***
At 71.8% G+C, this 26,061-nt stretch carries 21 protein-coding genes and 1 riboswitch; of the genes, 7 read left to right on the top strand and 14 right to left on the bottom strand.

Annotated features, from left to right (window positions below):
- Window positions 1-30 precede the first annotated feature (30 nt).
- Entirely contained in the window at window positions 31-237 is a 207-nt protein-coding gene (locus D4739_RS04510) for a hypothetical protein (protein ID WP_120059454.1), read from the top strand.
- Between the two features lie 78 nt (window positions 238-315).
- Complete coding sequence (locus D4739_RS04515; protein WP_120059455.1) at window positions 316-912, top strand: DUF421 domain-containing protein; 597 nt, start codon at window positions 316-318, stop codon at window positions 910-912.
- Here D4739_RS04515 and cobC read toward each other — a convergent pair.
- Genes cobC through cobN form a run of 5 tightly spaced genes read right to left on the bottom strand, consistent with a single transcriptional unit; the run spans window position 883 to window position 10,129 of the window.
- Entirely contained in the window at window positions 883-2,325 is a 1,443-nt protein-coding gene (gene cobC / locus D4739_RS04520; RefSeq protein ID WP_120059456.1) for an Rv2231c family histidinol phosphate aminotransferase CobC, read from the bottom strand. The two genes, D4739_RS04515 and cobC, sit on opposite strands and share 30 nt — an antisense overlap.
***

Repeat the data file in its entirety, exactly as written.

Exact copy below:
At 71.8% G+C, this 26,061-nt stretch carries 21 protein-coding genes and 1 riboswitch; of the genes, 7 read left to right on the top strand and 14 right to left on the bottom strand.

Annotated features, from left to right (window positions below):
- Window positions 1-30 precede the first annotated feature (30 nt).
- Entirely contained in the window at window positions 31-237 is a 207-nt protein-coding gene (locus D4739_RS04510) for a hypothetical protein (protein ID WP_120059454.1), read from the top strand.
- Between the two features lie 78 nt (window positions 238-315).
- Complete coding sequence (locus D4739_RS04515; protein WP_120059455.1) at window positions 316-912, top strand: DUF421 domain-containing protein; 597 nt, start codon at window positions 316-318, stop codon at window positions 910-912.
- Here D4739_RS04515 and cobC read toward each other — a convergent pair.
- Genes cobC through cobN form a run of 5 tightly spaced genes read right to left on the bottom strand, consistent with a single transcriptional unit; the run spans window position 883 to window position 10,129 of the window.
- Entirely contained in the window at window positions 883-2,325 is a 1,443-nt protein-coding gene (gene cobC / locus D4739_RS04520; RefSeq protein ID WP_120059456.1) for an Rv2231c family histidinol phosphate aminotransferase CobC, read from the bottom strand. The two genes, D4739_RS04515 and cobC, sit on opposite strands and share 30 nt — an antisense overlap.